Project description:Vitamin C and antioxidants play a crucial role in endothelial function and may be a link for the known interaction of periodontitis and ischemic heart disease (CAD). This pilot study evaluates the association of gingival health, periodontitis, CAD, or both conditions with salivary and serum vitamin C and antioxidant levels. The clinical and periodontal characteristics, serum, and saliva samples were collected from 36 patients with periodontitis, 35 patients with CAD, 36 patients with periodontitis plus CAD, and 36 healthy controls. Levels of vitamin C, antioxidants, and C-reactive protein (hs-CRP) were assessed with a commercially available kit. The median concentrations of salivary and serum vitamin C and antioxidants (?-tocopherol, ?-carotene, lutein, and lycopene) were significantly lower in the CAD group (p < 0.001) and in the periodontitis plus CAD group (p < 0.001) compared to periodontitis patients and controls. In univariate models, periodontitis (p = 0.034), CAD (p < 0.001), and hs-CRP (p < 0.001) were significantly negatively associated with serum vitamin C; whereas, in a multivariate model, only hs-CRP remained a significant predictor of serum vitamin C (p < 0.001). In a multivariate model, the significant predictors of salivary vitamin C levels were triglycerides (p = 0.028) and hs-CRP (p < 0.001). Patients with CAD and periodontitis plus CAD presented lower levels of salivary and serum vitamin C compared to healthy subjects and periodontitis patients. hs-CRP was a significant predictor of decreased salivary and serum vitamin C levels.
Project description:To describe the dynamics changes of sCD163, soluble serum triggering receptor expressed on myeloid cells-1 (sTREM-1), procalcitonin (PCT), and C-reactive protein (CRP) during the course of sepsis, as well as their outcome prediction.An SIRS group (30 cases) and a sepsis group (100 cases) were involved in this study. Based on a 28-day survival, the sepsis was further divided into the survivors' and nonsurvivors' groups. Serum sTREM-1, sCD163, PCT, CRP, and WBC counts were tested on days 1, 3, 5, 7, 10, and 14.On the ICU admission, the sepsis group displayed higher levels of sTREM-1, sCD163, PCT, and CRP than the SIRS group (P < 0.05). Although PCT and sTREM-1 are good markers to identify severity, sTREM-1 is more reliable, which proved to be a risk factor related to sepsis. During a 14-day observation, sCD163, sTREM-1, PCT, and SOFA scores continued to climb among nonsurvivors, while their WBC and CRP went down. Both sCD163 and SOFA scores are risk factors impacting the survival time.With regard to sepsis diagnosis and severity, sTREM-1 is more ideal and constitutes a risk factor. sCD163 is of a positive value in dynamic prognostic assessment and may be taken as a survival-impacting risk factor.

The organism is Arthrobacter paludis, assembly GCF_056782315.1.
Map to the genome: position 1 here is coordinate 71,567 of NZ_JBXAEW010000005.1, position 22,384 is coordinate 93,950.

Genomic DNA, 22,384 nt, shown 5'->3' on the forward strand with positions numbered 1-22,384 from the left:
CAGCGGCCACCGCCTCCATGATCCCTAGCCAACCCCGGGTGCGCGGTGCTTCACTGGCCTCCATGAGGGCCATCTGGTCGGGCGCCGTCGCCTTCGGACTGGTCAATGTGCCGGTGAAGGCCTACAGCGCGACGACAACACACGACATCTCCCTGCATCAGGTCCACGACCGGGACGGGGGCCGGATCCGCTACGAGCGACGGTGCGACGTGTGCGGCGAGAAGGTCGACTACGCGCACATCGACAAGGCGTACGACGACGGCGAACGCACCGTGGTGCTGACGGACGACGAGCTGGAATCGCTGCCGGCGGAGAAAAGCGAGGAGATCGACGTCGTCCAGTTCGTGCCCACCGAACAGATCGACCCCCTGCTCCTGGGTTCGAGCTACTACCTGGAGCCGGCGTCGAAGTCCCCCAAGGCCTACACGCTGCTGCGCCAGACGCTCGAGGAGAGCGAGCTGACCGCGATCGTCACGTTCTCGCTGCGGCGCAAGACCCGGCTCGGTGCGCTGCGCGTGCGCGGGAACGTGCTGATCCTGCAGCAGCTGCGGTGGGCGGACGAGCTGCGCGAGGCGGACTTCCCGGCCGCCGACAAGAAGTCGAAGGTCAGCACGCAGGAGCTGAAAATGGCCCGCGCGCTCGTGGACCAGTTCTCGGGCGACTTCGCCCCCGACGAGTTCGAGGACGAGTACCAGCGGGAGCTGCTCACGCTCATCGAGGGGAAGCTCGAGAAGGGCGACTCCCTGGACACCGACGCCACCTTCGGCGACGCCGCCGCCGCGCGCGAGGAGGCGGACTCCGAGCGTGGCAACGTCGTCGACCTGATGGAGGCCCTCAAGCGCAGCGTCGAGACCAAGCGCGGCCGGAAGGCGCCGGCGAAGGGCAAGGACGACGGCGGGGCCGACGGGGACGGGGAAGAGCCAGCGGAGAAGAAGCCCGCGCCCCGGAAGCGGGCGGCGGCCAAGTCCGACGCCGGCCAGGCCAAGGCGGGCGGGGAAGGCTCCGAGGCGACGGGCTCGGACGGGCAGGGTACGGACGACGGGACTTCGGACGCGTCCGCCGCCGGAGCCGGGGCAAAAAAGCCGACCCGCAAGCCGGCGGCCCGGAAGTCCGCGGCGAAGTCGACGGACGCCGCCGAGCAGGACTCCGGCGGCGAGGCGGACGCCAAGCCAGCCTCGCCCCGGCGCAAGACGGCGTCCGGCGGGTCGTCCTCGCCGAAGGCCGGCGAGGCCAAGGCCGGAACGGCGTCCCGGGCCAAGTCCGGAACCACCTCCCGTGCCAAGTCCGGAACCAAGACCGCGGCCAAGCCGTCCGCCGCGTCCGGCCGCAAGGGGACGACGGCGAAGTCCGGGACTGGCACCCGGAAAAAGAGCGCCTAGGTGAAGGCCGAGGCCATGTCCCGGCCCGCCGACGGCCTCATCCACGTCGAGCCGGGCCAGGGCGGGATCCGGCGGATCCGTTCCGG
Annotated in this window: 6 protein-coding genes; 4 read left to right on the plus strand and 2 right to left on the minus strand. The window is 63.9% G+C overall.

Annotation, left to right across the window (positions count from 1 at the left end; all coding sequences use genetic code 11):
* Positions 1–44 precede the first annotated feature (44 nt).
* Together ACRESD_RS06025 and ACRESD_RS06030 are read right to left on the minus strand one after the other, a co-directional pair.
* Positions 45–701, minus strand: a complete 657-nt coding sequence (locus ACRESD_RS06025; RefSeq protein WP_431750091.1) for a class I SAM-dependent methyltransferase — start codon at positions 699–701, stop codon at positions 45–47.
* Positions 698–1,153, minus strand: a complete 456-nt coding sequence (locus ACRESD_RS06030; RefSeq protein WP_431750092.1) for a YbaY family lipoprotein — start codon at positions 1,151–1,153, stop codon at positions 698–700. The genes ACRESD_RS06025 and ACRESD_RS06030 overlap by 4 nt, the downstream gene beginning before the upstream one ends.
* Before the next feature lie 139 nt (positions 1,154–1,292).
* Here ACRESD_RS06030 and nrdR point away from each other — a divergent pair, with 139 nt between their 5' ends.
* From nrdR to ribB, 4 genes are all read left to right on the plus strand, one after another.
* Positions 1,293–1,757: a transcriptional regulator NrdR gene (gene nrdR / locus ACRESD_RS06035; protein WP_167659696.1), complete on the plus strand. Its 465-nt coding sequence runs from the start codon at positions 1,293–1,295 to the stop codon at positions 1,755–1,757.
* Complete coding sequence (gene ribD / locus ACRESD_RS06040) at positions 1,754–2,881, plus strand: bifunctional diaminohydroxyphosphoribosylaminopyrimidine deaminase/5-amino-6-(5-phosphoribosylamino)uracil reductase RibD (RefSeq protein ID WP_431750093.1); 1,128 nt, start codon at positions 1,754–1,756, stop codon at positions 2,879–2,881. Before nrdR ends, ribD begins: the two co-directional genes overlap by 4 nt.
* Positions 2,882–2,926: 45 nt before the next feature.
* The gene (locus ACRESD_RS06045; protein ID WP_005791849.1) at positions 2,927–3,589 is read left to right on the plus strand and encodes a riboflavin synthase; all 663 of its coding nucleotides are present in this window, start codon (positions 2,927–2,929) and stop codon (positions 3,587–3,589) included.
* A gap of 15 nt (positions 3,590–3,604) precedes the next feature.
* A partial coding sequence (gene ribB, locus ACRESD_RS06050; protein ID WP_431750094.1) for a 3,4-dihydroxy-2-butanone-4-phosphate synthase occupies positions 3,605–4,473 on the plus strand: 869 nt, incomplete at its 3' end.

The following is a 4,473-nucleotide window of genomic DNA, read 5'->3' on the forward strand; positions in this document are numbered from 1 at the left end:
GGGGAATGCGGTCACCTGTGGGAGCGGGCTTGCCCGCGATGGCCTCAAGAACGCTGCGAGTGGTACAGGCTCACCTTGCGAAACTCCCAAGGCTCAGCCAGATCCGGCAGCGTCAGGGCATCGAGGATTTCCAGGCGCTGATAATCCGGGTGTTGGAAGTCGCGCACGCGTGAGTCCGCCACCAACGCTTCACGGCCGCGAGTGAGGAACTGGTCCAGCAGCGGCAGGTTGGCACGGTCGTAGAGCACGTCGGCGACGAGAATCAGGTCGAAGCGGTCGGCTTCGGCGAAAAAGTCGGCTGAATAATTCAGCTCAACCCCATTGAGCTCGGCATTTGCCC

Project description:Interleukin (IL)-18 is an important effector of innate and adaptive immunity, but its expression must also be tightly regulated because it can potentiate lethal systemic inflammation and death. Healthy and septic human neonates demonstrate elevated serum concentrations of IL-18 compared with adults. Thus, we determined the contribution of IL-18 to lethality and its mechanism in a murine model of neonatal sepsis. We find that IL-18-null neonatal mice are highly protected from polymicrobial sepsis, whereas replenishing IL-18 increased lethality to sepsis or endotoxemia. Increased lethality depended on IL-1 receptor 1 (IL-1R1) signaling but not adaptive immunity. In genome-wide analyses of blood mRNA from septic human neonates, expression of the IL-17 receptor emerged as a critical regulatory node. Indeed, IL-18 administration in sepsis increased IL-17A production by murine intestinal ??T cells as well as Ly6G(+) myeloid cells, and blocking IL-17A reduced IL-18-potentiated mortality to both neonatal sepsis and endotoxemia. We conclude that IL-17A is a previously unrecognized effector of IL-18-mediated injury in neonatal sepsis and that disruption of the deleterious and tissue-destructive IL-18/IL-1/IL-17A axis represents a novel therapeutic approach to improve outcomes for human neonates with sepsis.